Common Name: Pygmy-possum
Scientific Name: Cercartetus nanus
Conservation Status: Vulnerable species in New South Wales (Threatened Species Conservation Act).
Eastern Pygmy-possums are tiny (15 to 43 grams) active climbers, with almost bare, prehensile (capable of curling and gripping) tails, and big, forward-pointing ears. They are light-brown above and white below. Adults have a head and body length between 70 – 110 mm and a tail length between 75 – 105 mm.
They are distributed in suitable habitat in the south-east corner of Australia and Tasmania. Suitable habitat includes rainforest to sclerophyll forest and tree heath provided there is food available. They are patchily distributed with a low abundance.
There have been records for a number of locations in the Ku-ring-gai Chase National Park however outside there are only two. One was seen in Church Point in 1969 and another was rescued and released in Ingleside in 2005. This low number of sightings should not be seen as indicative of numbers however as they are a cryptic species and may still occur in larger areas of bushland.
Habitat and ecology
- Found in a broad range of habitats from rainforest through sclerophyll (including Box-Ironbark) forest and woodland to heath, but in most areas woodlands and heath appear to be preferred, except in north-eastern NSW where they are most frequently encountered in rainforest.
- Feeds largely on nectar and pollen collected from banksias, eucalypts and bottlebrushes; an important pollinator of heathland plants such as banksias; soft fruits are eaten when flowers are unavailable.
- Also feeds on insects throughout the year; this feed source may be more important in habitats where flowers are less abundant such as wet forests.
- Shelters in tree hollows, rotten stumps, holes in the ground, abandoned bird-nests, Ringtail Possum (Pseudocheirus peregrinus) dreys or thickets of vegetation, (e.g. grass-tree skirts); nest-building appears to be restricted to breeding females; tree hollows are favoured but spherical nests have been found under the bark of eucalypts and in shredded bark in tree forks.
- Appear to be mainly solitary, each individual using several nests, with males having non-exclusive home-ranges of about 0.68 hectares and females about 0.35 hectares.
- Young can be born whenever food sources are available, however most births occur between late spring and early autumn.
- Agile climbers, but can be caught on the ground in traps, pitfalls or postholes; generally nocturnal.
- Frequently spends time in torpor especially in winter, with body curled, ears folded and internal temperature close to the surroundings.
The loss of hollow bearing trees has now been declared a key threatening process by the NSW Scientific Committee. This means that the loss of hollow bearing trees is recognised as having a direct link with the loss of certain native wildlife species. In urban areas natural tree hollows are limited in number especially as hollows generally form in trees that are dead, dying or have suffered some damage or insect attack. These trees are often seen as a danger to people and property and are therefore readily removed. Where this is the case next boxes can provide a den for animals dependent on hollows. Nest boxes should not be considered a suitable replacement for tree hollows, but a temporary measure, or as a supplement where hollows are already lacking. Hollow bearing trees should still be retained and planned for the future wherever possible. In order to mitigate the loss of hollows in the case of necessary tree removal resulting from development applications, Council regularly imposes conditions to install nest boxes. This gives the benefit of creating additional nesting and roosting habitat where hollows may be lacking. If you have conditions for provision of nest boxes on your development application consent, the following information will be very useful.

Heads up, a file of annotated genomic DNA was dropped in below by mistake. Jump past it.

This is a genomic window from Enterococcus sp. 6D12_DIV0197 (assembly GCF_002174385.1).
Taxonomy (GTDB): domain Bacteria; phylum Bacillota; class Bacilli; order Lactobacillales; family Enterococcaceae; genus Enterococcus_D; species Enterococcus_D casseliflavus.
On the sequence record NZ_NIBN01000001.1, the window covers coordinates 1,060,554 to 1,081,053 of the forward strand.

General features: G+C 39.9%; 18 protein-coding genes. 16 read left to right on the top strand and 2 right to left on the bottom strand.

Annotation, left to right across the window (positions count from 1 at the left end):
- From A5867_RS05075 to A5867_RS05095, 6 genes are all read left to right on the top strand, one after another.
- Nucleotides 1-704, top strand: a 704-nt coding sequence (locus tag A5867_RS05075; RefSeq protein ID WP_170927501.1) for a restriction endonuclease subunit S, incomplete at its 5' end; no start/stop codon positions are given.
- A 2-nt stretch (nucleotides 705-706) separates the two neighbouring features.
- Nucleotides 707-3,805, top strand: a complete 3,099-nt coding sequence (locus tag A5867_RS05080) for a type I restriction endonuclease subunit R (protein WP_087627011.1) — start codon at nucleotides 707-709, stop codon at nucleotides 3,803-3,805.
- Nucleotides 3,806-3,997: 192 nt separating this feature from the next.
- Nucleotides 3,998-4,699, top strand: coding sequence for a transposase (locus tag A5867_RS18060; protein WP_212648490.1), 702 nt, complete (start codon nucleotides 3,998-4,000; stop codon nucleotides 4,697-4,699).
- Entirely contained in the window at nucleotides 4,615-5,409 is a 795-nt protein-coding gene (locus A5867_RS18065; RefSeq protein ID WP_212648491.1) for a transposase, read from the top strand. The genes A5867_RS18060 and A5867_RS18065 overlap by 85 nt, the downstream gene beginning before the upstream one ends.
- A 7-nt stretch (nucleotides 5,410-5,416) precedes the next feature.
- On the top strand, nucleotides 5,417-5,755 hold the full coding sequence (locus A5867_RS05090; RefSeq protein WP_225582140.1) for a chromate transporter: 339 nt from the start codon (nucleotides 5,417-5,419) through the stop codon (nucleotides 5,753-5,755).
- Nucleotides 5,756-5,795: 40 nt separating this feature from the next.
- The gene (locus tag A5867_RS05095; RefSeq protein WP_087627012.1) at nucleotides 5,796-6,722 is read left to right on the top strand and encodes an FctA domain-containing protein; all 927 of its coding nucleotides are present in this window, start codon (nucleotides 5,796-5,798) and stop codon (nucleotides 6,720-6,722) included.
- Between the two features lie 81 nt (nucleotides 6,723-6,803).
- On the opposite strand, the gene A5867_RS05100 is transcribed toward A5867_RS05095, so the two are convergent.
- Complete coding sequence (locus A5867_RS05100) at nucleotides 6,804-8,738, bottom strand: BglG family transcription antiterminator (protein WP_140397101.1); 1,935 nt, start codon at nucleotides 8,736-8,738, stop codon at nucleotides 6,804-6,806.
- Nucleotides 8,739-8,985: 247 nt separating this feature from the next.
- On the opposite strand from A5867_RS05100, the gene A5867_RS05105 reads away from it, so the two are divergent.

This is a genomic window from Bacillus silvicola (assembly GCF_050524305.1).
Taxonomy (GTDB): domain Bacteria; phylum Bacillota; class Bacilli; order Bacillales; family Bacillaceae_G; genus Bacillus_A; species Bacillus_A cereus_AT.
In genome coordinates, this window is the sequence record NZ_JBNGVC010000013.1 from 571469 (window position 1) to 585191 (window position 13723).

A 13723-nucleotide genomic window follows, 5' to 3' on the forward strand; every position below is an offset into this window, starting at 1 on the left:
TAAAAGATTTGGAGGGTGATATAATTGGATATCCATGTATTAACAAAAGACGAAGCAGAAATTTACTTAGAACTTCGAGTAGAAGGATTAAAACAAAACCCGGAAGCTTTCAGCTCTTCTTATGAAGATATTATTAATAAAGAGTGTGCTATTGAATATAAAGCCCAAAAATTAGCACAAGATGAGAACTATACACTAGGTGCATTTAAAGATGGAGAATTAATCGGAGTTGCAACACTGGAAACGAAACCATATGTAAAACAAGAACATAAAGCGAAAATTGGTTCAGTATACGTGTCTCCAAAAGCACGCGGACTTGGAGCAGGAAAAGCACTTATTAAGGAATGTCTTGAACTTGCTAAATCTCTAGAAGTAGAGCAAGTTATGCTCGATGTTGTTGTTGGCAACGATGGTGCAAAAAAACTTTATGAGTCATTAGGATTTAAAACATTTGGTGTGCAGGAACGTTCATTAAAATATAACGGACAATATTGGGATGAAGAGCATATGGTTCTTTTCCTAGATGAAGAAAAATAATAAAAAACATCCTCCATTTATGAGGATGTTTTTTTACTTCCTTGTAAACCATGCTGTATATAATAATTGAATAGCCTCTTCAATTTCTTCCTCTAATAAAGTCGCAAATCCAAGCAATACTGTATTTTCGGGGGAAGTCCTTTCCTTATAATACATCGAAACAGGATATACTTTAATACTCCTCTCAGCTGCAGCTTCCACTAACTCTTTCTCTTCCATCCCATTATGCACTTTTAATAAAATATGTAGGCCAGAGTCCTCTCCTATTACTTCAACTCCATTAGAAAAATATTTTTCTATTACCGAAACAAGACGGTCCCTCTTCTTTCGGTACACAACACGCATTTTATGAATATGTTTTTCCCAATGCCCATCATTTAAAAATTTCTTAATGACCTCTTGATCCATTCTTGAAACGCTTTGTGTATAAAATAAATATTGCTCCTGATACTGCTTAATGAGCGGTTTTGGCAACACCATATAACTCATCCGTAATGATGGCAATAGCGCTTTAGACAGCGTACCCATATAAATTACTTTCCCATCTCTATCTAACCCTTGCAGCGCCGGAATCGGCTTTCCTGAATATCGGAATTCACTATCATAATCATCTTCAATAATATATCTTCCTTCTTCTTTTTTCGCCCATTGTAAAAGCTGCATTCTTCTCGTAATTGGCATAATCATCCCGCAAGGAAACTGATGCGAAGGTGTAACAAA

Location and installation
Nest box locations should be quiet, up high (over 4m), safe from predators (e.g. cats) and sheltered from prevailing winds and the midday sun. The box itself should be positioned so that the animal(s) can easily get in and out and can easily reach and climb onto nearby branches. Nest boxes may also suffer invasion by feral bees, ants and non-native bird species such as Indian Mynas. In this case, the nest box may have to be temporarily removed. Cats and rats can also be a problem in some areas. To prevent these animals accessing the nest box, a metal sheet (approximately 1m wide) can be wrapped around the base of the tree or pole ensuring the metal sheet is high enough to prevent predators jumping over it.
Monitoring your nest box
Monitoring your next box will give you a great indication as to its success or otherwise. This can be easily achieved using binoculars and a notebook. The collection of information on faunal activity can provide invaluable information as well as being a rewarding experience. Monitoring nest boxes is also necessary for the control of pest species such as cats, rats, bees, insects or Indian Mynas and other exotic birds.
Do you want to help?
Consider placing a nesting box in your yard.
Hand-made nesting boxes made are only $25 each and are easy to install.
Contact Lesley Stevens by email for more information or to order.